Fairbank Suggests Formosa Solution
John K. Fairbank '29, Higginson Professor of History, last night reiterated his approval of President Nixon's new China policy and proposed a solution to the Taiwan issue which he believes will eventually go into effect.
At a speech at the Cambridge Forum, Fairbank proposed a three-part solution: (1) the recognition and acceptance of a Chinese realm including Chinese government over Taiwan; (2) the acceptance of a semi-autonomous Taiwan within a sovereign China; and (3) an agreement by Taiwan to give up claims to the mainland.
Fairbank said he felt the Peking government had reached no secret agreements with Nixon. The joint communique coming at the end of the Nixon visit was "remarkable in stating the differences" between the two governments, instead of just mouthing banalities, Fairbank said.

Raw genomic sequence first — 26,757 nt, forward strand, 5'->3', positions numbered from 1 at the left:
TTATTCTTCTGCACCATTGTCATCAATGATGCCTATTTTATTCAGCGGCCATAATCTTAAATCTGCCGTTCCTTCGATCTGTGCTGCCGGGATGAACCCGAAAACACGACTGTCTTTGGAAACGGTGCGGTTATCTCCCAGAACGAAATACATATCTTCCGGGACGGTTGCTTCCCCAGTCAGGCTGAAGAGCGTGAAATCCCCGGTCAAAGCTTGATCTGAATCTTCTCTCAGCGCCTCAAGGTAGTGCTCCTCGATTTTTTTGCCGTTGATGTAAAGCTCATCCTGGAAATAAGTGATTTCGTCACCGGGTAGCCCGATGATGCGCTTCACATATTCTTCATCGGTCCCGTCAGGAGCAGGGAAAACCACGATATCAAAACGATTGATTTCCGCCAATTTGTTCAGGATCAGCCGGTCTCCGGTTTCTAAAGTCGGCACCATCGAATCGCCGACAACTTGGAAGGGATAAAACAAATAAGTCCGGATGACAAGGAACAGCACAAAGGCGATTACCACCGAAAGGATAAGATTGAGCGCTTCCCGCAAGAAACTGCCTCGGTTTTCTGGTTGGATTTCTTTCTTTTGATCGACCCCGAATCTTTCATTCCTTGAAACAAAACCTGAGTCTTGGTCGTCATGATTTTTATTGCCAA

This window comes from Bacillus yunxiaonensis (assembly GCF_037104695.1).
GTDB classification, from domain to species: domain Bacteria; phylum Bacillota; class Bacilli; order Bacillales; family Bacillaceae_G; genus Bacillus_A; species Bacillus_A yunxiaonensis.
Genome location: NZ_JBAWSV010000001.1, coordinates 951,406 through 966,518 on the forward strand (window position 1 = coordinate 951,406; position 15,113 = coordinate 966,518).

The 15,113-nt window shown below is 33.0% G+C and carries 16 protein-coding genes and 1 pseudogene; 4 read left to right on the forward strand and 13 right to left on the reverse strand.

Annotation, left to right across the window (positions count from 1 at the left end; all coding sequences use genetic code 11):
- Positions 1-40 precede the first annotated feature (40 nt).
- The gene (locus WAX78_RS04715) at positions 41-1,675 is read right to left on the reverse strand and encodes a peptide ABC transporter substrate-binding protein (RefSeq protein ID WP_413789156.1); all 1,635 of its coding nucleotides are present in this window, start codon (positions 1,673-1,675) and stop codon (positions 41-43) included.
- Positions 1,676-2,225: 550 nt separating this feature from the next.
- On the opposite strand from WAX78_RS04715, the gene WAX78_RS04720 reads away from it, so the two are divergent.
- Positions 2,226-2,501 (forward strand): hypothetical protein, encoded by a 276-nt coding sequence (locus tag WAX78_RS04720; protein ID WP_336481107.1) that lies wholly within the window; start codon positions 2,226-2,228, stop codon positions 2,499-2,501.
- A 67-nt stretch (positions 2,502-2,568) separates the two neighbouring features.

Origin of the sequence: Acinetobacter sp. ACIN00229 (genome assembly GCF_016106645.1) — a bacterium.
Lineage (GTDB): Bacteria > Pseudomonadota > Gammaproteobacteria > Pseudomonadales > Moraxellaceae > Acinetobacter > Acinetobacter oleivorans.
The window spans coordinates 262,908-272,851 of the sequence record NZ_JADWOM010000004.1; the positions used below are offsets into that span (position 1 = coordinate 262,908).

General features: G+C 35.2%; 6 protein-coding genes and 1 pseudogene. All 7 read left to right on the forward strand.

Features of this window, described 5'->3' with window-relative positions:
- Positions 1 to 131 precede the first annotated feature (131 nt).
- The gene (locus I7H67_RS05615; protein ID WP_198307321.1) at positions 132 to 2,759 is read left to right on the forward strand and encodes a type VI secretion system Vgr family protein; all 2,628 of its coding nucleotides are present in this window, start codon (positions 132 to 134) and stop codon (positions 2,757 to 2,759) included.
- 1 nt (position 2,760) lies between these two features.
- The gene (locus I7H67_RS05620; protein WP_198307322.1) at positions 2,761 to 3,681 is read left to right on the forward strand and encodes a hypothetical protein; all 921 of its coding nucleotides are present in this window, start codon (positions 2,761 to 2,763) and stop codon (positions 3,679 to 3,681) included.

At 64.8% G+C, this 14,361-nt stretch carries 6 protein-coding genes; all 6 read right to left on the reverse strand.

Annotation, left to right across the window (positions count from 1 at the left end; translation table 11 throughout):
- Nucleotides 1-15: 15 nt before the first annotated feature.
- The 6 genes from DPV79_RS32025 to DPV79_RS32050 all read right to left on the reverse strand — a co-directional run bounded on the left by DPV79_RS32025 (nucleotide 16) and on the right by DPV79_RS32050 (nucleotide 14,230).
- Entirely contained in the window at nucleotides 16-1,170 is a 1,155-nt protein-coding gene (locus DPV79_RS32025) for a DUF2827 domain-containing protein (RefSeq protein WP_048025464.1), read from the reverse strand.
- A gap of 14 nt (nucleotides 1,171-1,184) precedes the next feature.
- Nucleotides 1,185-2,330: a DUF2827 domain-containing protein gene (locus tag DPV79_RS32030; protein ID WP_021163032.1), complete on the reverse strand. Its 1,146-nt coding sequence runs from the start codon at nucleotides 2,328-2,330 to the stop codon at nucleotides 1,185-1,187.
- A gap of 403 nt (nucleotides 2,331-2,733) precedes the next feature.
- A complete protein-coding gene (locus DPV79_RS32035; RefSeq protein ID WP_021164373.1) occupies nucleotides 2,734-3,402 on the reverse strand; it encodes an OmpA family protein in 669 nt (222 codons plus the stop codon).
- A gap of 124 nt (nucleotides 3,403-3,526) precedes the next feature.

In refuting the Domino Theory of East Asian politics, Fairbank noted that the individual countries involved differ greatly and have different interests. The only country he could see acting as a domino was Thailand where "they have sense enough not be ideological in their international relations."
Commenting on the Malraux formula that China is seeking aid from the U.S., Fairbank said, "I don't know where he got the idea." Further, Fairbank said he felt it would be "patronizing" on the part of the U.S to approach China with eagerness to give aid.